NEWS
January 18, 2015 | By Ben Finley, Inquirer Staff Writer
After he was fired from his $240,000-a-year job at Fox29, Don Tollefson was living off his wife's income and disability payments related to a car crash. But two infusions of cash soon came his way. The first was a $333,000 out-of-court settlement in the car accident. When that dried up, he cracked open his $400,000 pension from Fox, Tollefson testified Friday. All the money was gone in less than four years. "I'm proud to say I spent it on the kids," Tollefson told jurors on the ninth day of his fraud trial.
NEWS
January 16, 2015 | BY JENNY DeHUFF, Daily News Staff Writer dehuffj@phillynews.com, 215-854-5218
DON TOLLEFSON took a bruising under cross-examination yesterday from the district attorney who had been champing at the bit to get to him. On the eighth day of his charity-fraud trial, the former Philly TV sportscaster underwent a stinging inquisition by Bucks County Chief Prosecutor Matt Weintraub, who got Tollefson to admit that money was transferred from his Winning Ways charity Bank of America account to his personal PNC bank account on many...
FOOD
November 27, 2014 | By Maureen Fitzgerald, Inquirer Food Editor
'So why aren't we making real grilled cheese?" said chef Marc Vetri, who was visiting our after-school cooking class. "Well, we're going for something healthier," I said. Baked whole-wheat pitas stuffed with cheese and homemade tomato soup - a reinvention of the classic pairing. "You think these are healthy?" he said, grabbing the pitas and reading off the offensive ingredients: preservatives, enzymes, gluten. "So, what kind of bread should I buy in a grocery store?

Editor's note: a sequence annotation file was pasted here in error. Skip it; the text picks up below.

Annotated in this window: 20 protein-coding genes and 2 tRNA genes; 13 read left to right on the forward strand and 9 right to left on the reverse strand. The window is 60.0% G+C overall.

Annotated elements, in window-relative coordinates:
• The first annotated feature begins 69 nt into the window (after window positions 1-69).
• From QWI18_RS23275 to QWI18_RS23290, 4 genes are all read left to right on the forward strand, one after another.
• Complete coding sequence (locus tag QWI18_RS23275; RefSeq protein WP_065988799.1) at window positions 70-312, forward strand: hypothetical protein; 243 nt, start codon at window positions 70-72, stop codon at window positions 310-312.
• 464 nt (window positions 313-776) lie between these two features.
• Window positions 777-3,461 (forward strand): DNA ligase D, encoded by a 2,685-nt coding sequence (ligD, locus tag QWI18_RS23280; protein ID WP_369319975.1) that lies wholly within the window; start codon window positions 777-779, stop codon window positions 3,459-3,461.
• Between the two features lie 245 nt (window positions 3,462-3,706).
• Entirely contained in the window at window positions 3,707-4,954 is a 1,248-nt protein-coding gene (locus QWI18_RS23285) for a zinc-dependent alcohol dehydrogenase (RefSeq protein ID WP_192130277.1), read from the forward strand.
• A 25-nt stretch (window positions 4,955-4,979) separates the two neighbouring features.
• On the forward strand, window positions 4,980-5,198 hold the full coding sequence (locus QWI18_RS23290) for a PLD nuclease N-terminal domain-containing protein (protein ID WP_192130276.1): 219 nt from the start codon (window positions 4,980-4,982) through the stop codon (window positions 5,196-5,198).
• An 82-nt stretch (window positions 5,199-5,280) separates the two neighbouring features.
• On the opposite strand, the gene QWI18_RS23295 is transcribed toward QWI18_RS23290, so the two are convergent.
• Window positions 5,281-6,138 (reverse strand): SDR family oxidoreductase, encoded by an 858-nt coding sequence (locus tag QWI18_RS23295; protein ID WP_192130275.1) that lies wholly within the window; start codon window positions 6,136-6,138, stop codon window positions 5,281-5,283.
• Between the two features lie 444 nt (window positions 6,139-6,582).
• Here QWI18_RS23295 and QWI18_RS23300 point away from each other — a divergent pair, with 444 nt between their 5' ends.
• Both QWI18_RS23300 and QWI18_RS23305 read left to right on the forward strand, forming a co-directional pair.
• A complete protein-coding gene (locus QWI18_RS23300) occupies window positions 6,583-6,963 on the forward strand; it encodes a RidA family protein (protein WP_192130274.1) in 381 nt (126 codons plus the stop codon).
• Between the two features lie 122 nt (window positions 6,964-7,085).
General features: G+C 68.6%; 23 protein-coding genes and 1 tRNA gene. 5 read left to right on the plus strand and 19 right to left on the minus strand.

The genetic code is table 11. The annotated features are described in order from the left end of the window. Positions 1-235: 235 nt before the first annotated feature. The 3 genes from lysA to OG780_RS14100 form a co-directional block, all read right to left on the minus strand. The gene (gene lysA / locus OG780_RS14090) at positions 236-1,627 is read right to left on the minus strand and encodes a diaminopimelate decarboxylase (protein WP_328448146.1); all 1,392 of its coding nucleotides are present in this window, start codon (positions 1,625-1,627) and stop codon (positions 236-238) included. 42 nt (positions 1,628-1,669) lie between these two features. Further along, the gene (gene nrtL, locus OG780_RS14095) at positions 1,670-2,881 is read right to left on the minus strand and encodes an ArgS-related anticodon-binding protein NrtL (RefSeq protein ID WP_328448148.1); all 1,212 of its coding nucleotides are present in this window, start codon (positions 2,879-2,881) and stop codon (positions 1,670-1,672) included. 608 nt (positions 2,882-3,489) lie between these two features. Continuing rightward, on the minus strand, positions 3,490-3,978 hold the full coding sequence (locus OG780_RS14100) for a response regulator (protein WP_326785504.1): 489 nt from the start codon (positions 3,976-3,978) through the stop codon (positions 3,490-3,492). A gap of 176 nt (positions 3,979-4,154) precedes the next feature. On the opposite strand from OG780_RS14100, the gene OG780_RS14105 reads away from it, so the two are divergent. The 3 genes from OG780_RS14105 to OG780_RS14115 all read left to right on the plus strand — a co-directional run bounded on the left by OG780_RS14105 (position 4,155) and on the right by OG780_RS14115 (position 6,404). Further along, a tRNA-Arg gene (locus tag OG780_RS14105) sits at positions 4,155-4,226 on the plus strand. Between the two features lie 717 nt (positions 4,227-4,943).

REAL_ESTATE
October 19, 2014 | By Erin Arvedlund, Inquirer Staff Writer
Cara Schneider Bongiorno and her husband, Charles Bongiorno, a physician, are true Philadelphians: They've made the most of their 20-by-12-foot concrete back yard by converting it into a graceful garden and May-through-November party space with seating. Many city residents rely on a concrete pad behind their homes to serve as their "outdoors. " The Bongiornos were determined to bring true green to their space and to decorate it in a way that would be inviting for a barbecue with friends, a glass of wine in the evenings after work, or just a quiet refuge.
FOOD
August 22, 2014 | By Anna Herman, For The Inquirer
One of summer's greatest culinary pleasures is food cooked on a grill, with backyard flames enhancing flavors like nothing else. But fire and hot coals can transform so much more than just burgers and dogs. Almost all the produce bursting from local farms and gardens can be cooked outside - creating flavorful fare from appetizers through desserts. Grilled whole, sliced, layered or wrapped, almost every vegetable and many fruits can be converted into tasty fare on a barbecue grill.